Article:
Most successful personal injury claims yield only compensatory damages. As their name implies, such damages aim to compensate claimants for their actual losses. Examples include both economic damages, like lost wages and medical bills, and non-economic damages, like mental anguish and loss of enjoyment in life.
While undoubtedly helpful, there are some scenarios in which compensatory damages alone simply aren’t enough. The goal of any given tort claim, after all, is to achieve justice. That generally means making the injured party whole again, but sometimes it also demands that the liable party be punished. This is where punitive damages come in.
Also called exemplary damages, punitive awards aim to penalize liable parties for especially egregious behavior. They hopefully deter such conduct in the future, as well.
If you want to pursue punitive damages in the state of Texas, you’ll have to demonstrate how the liable party’s actions constituted fraud, malice, or gross negligence. You can do so by presenting “clear and convincing” evidence. It’s worth noting that if your case goes all the way to court, said evidence will have to be strong enough to yield a unanimous verdict.
You’ll also have to prove that you incurred actual damages as a result of the defendant’s wrongful behavior. You can typically do so using medical records, receipts and invoices for injury-related expenses, psychological evaluations, paystubs, and daily journal entries.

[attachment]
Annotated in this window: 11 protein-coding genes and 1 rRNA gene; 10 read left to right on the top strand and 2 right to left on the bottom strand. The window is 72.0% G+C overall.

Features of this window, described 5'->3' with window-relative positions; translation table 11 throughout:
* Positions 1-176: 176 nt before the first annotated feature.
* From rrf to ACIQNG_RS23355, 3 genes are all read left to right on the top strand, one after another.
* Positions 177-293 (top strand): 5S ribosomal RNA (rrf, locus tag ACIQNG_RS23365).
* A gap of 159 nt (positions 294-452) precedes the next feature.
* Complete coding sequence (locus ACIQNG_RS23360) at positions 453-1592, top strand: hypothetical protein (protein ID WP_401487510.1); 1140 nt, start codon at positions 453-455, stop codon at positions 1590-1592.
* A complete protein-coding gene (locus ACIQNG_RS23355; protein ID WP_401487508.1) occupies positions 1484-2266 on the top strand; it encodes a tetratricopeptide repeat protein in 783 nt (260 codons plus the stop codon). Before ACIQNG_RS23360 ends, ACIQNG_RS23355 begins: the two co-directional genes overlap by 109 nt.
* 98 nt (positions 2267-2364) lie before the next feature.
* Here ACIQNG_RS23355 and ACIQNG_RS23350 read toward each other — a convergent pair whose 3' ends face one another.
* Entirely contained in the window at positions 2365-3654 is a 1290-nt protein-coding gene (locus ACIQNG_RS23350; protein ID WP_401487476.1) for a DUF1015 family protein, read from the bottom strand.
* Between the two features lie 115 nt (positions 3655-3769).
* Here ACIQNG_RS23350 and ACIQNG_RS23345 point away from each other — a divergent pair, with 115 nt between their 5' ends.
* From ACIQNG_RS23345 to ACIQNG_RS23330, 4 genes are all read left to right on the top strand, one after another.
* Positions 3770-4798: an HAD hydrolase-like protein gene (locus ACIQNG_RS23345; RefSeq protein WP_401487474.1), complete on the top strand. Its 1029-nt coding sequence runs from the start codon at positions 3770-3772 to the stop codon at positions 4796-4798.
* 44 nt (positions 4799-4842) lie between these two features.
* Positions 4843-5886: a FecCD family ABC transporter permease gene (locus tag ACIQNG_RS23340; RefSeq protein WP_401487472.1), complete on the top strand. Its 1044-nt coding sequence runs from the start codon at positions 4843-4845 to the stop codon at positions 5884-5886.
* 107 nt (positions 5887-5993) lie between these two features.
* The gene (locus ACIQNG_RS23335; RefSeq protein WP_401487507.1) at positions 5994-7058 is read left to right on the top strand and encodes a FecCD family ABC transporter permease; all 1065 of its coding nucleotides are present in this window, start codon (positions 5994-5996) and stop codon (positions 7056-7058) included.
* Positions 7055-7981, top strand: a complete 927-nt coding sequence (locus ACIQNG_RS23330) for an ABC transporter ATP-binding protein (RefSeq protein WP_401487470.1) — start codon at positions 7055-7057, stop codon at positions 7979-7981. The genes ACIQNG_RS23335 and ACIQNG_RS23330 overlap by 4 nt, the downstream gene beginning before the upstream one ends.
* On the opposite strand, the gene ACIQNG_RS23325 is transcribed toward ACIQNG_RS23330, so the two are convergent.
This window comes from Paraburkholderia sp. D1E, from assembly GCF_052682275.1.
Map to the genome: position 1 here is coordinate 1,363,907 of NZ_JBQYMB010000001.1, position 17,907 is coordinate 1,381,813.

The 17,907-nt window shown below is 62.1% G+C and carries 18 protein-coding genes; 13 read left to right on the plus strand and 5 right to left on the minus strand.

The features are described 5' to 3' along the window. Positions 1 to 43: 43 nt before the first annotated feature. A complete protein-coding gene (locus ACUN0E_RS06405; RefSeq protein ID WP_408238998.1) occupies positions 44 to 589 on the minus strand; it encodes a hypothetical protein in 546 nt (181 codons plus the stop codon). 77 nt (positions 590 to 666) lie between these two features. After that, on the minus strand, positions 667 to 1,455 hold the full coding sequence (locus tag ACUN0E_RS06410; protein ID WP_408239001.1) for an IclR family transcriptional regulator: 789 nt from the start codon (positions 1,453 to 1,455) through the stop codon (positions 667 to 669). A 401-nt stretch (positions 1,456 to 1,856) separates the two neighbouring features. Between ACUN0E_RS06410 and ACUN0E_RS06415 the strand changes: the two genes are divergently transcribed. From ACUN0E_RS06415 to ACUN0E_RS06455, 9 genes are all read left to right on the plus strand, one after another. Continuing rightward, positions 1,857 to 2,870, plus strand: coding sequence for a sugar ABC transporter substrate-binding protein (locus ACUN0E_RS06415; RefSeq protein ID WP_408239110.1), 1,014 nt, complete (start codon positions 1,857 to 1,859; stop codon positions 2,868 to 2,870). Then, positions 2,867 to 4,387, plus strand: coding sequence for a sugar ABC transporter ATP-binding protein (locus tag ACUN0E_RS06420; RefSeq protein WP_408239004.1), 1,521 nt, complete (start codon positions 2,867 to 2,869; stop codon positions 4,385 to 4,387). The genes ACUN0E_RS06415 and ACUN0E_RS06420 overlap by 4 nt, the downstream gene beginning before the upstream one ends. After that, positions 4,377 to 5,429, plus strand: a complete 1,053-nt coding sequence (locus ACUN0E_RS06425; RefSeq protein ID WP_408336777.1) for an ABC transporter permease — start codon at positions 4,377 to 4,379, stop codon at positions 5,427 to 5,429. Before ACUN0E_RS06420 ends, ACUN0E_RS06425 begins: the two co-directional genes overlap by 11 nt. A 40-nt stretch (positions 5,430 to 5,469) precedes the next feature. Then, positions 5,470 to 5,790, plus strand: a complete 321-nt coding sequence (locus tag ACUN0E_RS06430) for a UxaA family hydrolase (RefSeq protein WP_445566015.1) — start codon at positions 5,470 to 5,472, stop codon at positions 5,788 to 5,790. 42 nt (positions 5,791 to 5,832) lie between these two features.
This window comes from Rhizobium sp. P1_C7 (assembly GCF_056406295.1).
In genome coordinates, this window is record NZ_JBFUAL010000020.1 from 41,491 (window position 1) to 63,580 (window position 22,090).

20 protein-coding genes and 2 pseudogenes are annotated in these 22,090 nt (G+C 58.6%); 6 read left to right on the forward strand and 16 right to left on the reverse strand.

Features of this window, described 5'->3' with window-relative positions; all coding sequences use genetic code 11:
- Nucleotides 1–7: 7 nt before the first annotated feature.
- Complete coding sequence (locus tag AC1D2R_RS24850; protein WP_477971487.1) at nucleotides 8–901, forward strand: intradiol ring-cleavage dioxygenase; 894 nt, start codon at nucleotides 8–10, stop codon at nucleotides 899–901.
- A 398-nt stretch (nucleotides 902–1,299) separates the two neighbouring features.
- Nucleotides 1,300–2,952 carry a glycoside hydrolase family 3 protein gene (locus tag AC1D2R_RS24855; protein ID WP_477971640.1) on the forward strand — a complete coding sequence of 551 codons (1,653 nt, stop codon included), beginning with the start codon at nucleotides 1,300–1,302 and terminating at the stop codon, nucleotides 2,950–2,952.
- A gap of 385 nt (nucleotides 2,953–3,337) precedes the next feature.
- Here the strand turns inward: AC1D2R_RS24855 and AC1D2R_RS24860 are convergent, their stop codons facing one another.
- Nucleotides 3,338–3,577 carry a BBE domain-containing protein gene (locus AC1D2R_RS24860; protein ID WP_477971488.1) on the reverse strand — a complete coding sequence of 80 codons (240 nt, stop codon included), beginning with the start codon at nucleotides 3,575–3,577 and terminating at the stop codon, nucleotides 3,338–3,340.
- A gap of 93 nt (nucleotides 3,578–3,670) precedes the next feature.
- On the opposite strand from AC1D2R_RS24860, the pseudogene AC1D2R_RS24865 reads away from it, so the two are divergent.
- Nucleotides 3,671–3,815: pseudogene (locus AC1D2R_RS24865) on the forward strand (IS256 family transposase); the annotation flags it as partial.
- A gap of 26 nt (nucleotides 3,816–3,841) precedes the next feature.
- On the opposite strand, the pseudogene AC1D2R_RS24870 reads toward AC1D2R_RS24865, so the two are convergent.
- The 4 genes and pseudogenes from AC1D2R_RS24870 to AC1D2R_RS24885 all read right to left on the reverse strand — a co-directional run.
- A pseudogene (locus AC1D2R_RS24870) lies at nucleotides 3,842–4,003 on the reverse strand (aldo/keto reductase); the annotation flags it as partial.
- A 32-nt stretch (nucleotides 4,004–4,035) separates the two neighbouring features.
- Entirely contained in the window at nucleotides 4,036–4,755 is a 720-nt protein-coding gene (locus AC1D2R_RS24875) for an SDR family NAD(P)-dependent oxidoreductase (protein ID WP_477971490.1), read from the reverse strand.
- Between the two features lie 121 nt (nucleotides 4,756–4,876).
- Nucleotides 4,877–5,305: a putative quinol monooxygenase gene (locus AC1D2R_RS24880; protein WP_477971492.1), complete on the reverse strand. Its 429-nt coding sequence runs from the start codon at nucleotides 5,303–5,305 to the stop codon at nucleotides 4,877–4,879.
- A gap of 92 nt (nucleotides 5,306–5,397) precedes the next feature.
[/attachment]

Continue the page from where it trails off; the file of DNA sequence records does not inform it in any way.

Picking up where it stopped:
What Constitutes Gross Negligence?
Most of the scenarios that warrant punitive damages are fairly easy to define. Fraud occurs when someone knowingly misrepresents the truth, for example, or willfully conceals a material fact to another party’s detriment and/or their own benefit. This encompasses any deliberate act that aims to deprive another of money or property by deception.
Malice is also fairly straightforward. It’s characterized by intentional misconduct, or behavior that is fueled by the will to do wrong.
Gross negligence, however, leaves room for interpretation. Generally speaking, someone is grossly negligent if they knowingly commit an act—or omission—that has a high probability of causing extensive damage with a conscious indifference to the rights, welfare, or safety of others.
Getting behind the wheel while under the influence of drugs or alcohol is one of the most common examples of gross negligence. Those who are cognizant enough to drive should understand the risks associated of doing so while impaired. As such, drunk driving accident victims are often entitled to punitive damages.
How Does Texas Cap Punitive Awards?
To help mitigate frivolous suits in pursuit of unreasonable punitive awards, Texas typically caps these damages. In most cases, plaintiffs cannot recover more than the greater of $200,000 or twice their economic damages plus up to $750,000 of their non-economic damages.
Discuss Your Case with a Personal Injury Attorney in Houston
If you were seriously hurt by someone’s gross negligence, contact Chelsie King Garza, P.C. For more than 19 years, attorney Garza has been advocating for injured, ill, and disabled parties. To schedule a free initial consultation with a personal injury lawyer in Houston, complete the Contact Form on her website or call (713) 893-8808.